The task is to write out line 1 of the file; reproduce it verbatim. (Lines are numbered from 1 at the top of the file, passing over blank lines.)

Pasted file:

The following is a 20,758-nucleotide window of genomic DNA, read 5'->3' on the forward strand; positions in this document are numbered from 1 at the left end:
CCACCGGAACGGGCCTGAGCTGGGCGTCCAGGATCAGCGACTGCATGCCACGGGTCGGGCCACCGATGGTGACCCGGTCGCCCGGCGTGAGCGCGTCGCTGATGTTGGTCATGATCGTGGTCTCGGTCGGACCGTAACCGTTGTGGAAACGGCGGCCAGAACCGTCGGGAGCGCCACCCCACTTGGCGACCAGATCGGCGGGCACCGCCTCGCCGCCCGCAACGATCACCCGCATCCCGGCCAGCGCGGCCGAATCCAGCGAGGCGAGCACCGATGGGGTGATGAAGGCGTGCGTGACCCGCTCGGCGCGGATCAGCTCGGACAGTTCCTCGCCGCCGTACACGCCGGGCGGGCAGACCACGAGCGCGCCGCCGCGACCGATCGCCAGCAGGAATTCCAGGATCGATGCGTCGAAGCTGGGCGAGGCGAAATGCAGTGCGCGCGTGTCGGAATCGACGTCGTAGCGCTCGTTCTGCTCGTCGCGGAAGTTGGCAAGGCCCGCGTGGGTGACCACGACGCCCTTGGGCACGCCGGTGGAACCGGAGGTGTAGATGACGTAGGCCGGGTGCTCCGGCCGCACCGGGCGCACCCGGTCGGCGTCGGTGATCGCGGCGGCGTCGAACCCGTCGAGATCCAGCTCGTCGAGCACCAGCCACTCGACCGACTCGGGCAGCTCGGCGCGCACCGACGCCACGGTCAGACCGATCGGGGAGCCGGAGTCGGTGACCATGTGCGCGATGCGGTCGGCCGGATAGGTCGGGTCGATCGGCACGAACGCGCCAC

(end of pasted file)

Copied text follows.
The following is a 20,758-nucleotide window of genomic DNA, read 5'->3' on the forward strand; positions in this document are numbered from 1 at the left end: